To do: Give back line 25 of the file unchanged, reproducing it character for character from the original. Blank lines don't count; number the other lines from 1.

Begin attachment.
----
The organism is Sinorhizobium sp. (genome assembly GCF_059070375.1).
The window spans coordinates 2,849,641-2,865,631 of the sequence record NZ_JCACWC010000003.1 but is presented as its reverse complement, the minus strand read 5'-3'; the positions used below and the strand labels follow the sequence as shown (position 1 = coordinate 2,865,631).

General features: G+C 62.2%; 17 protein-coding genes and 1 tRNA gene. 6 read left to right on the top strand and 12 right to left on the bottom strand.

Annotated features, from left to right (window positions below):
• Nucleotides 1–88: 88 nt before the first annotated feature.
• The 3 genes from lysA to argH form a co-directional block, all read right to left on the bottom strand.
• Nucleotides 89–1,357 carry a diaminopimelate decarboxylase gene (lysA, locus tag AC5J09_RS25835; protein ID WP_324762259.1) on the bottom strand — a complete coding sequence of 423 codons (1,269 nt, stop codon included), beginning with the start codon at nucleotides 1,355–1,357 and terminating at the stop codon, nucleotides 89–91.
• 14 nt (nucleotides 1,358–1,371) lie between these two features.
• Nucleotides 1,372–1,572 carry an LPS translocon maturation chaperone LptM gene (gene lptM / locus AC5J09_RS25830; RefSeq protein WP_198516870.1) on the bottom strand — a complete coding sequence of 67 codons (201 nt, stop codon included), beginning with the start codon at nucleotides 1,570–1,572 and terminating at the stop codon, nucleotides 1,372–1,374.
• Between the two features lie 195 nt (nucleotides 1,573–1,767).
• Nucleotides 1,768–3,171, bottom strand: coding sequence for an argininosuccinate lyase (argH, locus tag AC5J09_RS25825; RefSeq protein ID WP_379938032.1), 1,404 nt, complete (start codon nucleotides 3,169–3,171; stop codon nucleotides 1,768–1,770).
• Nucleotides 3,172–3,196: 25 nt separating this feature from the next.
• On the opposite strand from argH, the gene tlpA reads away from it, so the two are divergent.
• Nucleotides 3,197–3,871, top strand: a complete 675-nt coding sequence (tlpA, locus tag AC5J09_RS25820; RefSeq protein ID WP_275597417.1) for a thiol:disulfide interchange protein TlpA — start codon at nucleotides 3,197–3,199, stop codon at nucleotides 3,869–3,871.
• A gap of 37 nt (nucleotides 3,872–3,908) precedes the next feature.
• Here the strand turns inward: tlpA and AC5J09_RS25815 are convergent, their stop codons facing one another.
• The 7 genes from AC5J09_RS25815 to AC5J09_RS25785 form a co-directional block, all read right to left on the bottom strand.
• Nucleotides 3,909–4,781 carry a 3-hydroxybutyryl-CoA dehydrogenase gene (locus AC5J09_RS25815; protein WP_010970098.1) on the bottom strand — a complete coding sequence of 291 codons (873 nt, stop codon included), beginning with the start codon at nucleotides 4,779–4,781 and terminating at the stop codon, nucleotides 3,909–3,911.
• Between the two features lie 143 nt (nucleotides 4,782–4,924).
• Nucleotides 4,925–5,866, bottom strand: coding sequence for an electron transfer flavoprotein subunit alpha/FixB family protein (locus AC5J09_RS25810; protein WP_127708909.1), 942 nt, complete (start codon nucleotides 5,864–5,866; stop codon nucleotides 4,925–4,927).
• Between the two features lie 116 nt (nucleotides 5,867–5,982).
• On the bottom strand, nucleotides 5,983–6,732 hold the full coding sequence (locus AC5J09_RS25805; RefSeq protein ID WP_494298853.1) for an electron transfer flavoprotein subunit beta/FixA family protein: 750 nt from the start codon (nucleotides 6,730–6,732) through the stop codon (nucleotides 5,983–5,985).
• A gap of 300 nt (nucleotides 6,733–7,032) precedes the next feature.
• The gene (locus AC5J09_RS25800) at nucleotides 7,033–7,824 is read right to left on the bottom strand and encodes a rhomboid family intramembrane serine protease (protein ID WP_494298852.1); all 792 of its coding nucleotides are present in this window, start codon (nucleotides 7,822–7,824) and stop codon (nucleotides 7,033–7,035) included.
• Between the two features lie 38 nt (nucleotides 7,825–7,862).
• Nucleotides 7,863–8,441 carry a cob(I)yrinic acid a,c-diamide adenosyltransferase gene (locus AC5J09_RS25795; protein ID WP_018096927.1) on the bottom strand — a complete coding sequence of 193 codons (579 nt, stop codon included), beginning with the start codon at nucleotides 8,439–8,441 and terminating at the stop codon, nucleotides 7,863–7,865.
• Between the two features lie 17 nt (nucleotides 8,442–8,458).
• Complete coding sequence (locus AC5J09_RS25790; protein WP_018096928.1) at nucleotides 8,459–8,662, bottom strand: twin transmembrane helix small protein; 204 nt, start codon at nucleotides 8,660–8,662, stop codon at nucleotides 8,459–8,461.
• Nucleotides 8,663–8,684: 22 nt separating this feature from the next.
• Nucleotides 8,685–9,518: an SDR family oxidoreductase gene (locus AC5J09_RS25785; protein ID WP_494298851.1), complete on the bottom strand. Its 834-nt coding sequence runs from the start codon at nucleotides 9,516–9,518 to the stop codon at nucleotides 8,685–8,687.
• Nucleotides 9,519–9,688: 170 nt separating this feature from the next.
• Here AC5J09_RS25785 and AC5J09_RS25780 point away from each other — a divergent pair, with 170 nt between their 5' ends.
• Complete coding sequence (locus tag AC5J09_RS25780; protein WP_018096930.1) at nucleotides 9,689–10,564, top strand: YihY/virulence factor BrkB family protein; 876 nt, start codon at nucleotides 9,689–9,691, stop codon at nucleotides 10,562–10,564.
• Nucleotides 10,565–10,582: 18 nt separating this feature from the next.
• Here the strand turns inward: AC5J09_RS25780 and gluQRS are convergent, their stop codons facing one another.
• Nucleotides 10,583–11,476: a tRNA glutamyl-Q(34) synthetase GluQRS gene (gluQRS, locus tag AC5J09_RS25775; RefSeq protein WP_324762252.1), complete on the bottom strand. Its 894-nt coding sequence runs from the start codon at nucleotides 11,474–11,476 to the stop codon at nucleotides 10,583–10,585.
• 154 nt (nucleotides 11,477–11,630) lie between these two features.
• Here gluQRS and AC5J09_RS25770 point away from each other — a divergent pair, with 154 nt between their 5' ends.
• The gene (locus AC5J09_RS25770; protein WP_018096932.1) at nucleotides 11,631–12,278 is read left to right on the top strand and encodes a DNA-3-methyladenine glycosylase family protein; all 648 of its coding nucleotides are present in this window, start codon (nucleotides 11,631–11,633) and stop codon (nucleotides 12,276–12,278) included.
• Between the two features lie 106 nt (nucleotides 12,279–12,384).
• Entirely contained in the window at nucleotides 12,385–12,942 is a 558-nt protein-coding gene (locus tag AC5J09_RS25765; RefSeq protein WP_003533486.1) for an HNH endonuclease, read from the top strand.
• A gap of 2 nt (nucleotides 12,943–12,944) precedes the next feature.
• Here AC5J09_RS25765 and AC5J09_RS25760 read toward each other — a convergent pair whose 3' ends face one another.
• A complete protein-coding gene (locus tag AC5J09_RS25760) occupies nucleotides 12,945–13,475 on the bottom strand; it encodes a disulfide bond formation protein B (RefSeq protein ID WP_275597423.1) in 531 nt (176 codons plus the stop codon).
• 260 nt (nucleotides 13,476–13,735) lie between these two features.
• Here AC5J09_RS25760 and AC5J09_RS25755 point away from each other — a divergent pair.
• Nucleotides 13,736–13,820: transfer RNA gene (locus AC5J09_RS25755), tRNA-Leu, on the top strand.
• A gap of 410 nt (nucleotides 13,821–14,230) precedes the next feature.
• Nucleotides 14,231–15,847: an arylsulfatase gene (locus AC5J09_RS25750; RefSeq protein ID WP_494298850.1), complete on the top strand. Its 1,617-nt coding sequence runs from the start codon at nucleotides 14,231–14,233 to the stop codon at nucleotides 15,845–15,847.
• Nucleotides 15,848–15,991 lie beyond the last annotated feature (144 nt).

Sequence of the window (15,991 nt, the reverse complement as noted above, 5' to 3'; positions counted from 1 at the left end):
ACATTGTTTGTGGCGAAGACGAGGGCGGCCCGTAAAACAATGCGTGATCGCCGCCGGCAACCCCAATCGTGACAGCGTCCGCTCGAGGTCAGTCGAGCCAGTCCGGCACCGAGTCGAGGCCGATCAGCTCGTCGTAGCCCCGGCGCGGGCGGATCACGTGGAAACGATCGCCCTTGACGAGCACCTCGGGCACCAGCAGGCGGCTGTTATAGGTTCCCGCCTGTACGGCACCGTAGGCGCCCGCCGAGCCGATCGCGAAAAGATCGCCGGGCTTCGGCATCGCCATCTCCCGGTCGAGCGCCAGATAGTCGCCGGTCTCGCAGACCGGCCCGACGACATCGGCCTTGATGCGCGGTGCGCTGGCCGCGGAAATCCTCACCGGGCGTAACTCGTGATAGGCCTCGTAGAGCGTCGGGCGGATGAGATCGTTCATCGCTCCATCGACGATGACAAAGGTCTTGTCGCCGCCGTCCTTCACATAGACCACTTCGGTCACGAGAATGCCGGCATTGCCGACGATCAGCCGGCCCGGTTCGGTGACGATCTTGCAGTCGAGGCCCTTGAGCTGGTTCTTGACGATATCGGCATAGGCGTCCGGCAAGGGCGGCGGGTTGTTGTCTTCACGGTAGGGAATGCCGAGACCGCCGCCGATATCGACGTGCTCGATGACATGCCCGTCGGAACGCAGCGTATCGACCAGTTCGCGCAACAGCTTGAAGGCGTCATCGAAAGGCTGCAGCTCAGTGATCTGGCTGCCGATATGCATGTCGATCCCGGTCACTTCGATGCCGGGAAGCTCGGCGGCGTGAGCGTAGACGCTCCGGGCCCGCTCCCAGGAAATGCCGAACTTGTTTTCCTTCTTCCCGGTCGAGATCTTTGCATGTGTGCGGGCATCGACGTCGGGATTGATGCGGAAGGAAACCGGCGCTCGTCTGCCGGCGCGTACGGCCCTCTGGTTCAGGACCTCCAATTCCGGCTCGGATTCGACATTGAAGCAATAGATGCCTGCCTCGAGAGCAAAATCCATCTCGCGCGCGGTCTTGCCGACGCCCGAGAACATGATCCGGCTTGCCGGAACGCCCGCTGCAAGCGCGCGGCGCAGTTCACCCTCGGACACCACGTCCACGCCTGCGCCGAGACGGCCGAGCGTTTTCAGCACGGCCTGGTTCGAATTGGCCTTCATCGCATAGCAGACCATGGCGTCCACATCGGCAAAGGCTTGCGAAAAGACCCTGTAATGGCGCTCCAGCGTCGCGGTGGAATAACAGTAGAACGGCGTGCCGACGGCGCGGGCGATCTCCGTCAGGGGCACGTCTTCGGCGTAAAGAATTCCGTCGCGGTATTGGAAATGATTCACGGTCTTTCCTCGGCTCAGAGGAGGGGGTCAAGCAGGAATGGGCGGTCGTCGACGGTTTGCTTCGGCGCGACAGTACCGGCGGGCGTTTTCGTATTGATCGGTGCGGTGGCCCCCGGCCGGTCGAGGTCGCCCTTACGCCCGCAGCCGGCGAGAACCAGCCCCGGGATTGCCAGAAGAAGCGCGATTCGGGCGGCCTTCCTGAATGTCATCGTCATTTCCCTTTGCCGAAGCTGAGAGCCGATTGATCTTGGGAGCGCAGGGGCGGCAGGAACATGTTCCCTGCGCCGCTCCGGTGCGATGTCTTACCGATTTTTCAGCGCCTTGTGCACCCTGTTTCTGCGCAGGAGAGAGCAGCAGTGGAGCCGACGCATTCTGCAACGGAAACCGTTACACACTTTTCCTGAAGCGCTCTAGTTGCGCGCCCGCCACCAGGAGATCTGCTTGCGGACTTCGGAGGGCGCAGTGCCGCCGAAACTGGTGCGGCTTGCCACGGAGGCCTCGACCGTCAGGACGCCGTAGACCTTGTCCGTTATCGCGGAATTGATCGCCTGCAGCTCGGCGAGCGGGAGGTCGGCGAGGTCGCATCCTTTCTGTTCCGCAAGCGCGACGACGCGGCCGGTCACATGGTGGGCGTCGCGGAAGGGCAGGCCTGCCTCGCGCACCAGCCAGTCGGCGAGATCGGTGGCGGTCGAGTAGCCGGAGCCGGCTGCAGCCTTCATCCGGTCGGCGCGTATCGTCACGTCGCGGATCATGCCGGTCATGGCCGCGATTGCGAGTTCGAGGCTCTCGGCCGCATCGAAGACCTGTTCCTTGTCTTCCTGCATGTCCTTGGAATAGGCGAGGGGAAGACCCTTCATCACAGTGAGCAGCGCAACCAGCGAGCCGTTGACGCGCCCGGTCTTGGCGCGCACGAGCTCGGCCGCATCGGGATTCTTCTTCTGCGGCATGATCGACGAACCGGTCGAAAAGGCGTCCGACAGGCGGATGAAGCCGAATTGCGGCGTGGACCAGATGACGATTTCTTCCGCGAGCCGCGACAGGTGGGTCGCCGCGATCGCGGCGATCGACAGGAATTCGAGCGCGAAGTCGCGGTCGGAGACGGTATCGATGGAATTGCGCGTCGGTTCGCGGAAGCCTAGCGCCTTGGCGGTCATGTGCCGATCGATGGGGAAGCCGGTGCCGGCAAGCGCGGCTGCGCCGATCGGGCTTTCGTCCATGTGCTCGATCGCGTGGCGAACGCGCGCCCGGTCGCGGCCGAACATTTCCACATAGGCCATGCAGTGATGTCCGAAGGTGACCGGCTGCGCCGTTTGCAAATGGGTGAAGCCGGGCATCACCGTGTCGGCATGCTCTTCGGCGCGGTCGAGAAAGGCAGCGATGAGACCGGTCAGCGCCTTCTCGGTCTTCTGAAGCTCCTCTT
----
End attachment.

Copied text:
• Between the two features lie 38 nt (nucleotides 7,825–7,862).